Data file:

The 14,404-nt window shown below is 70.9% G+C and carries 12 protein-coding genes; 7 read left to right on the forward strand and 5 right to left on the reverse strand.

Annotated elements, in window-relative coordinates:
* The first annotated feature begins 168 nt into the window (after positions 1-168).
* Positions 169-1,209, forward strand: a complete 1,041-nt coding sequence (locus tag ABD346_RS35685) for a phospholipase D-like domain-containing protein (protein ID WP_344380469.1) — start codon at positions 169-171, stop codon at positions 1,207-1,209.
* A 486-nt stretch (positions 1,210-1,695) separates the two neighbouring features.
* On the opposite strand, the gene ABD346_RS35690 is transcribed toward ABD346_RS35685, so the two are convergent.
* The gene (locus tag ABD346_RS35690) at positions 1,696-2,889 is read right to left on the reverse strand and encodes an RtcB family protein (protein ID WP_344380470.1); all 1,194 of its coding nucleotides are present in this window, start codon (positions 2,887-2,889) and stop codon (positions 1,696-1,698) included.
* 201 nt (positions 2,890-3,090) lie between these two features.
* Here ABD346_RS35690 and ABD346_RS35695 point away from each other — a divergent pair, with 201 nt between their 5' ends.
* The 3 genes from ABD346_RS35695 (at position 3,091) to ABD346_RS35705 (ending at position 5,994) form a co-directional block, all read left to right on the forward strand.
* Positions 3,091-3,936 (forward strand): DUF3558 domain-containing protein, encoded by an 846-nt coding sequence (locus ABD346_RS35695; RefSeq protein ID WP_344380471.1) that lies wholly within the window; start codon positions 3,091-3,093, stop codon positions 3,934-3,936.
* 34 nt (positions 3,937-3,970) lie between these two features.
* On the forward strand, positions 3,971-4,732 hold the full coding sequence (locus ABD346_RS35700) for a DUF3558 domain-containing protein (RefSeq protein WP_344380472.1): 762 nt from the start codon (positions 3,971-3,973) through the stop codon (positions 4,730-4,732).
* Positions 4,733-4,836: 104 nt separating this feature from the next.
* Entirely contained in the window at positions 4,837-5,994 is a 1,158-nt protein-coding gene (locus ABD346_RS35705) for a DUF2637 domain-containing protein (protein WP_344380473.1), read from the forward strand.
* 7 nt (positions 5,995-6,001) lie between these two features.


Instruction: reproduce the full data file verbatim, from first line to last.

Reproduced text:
The 14,404-nt window shown below is 70.9% G+C and carries 12 protein-coding genes; 7 read left to right on the forward strand and 5 right to left on the reverse strand.

Annotated elements, in window-relative coordinates:
* The first annotated feature begins 168 nt into the window (after positions 1-168).
* Positions 169-1,209, forward strand: a complete 1,041-nt coding sequence (locus tag ABD346_RS35685) for a phospholipase D-like domain-containing protein (protein ID WP_344380469.1) — start codon at positions 169-171, stop codon at positions 1,207-1,209.
* A 486-nt stretch (positions 1,210-1,695) separates the two neighbouring features.
* On the opposite strand, the gene ABD346_RS35690 is transcribed toward ABD346_RS35685, so the two are convergent.
* The gene (locus tag ABD346_RS35690) at positions 1,696-2,889 is read right to left on the reverse strand and encodes an RtcB family protein (protein ID WP_344380470.1); all 1,194 of its coding nucleotides are present in this window, start codon (positions 2,887-2,889) and stop codon (positions 1,696-1,698) included.
* 201 nt (positions 2,890-3,090) lie between these two features.
* Here ABD346_RS35690 and ABD346_RS35695 point away from each other — a divergent pair, with 201 nt between their 5' ends.
* The 3 genes from ABD346_RS35695 (at position 3,091) to ABD346_RS35705 (ending at position 5,994) form a co-directional block, all read left to right on the forward strand.
* Positions 3,091-3,936 (forward strand): DUF3558 domain-containing protein, encoded by an 846-nt coding sequence (locus ABD346_RS35695; RefSeq protein ID WP_344380471.1) that lies wholly within the window; start codon positions 3,091-3,093, stop codon positions 3,934-3,936.
* 34 nt (positions 3,937-3,970) lie between these two features.
* On the forward strand, positions 3,971-4,732 hold the full coding sequence (locus ABD346_RS35700) for a DUF3558 domain-containing protein (RefSeq protein WP_344380472.1): 762 nt from the start codon (positions 3,971-3,973) through the stop codon (positions 4,730-4,732).
* Positions 4,733-4,836: 104 nt separating this feature from the next.
* Entirely contained in the window at positions 4,837-5,994 is a 1,158-nt protein-coding gene (locus ABD346_RS35705) for a DUF2637 domain-containing protein (protein WP_344380473.1), read from the forward strand.
* 7 nt (positions 5,995-6,001) lie between these two features.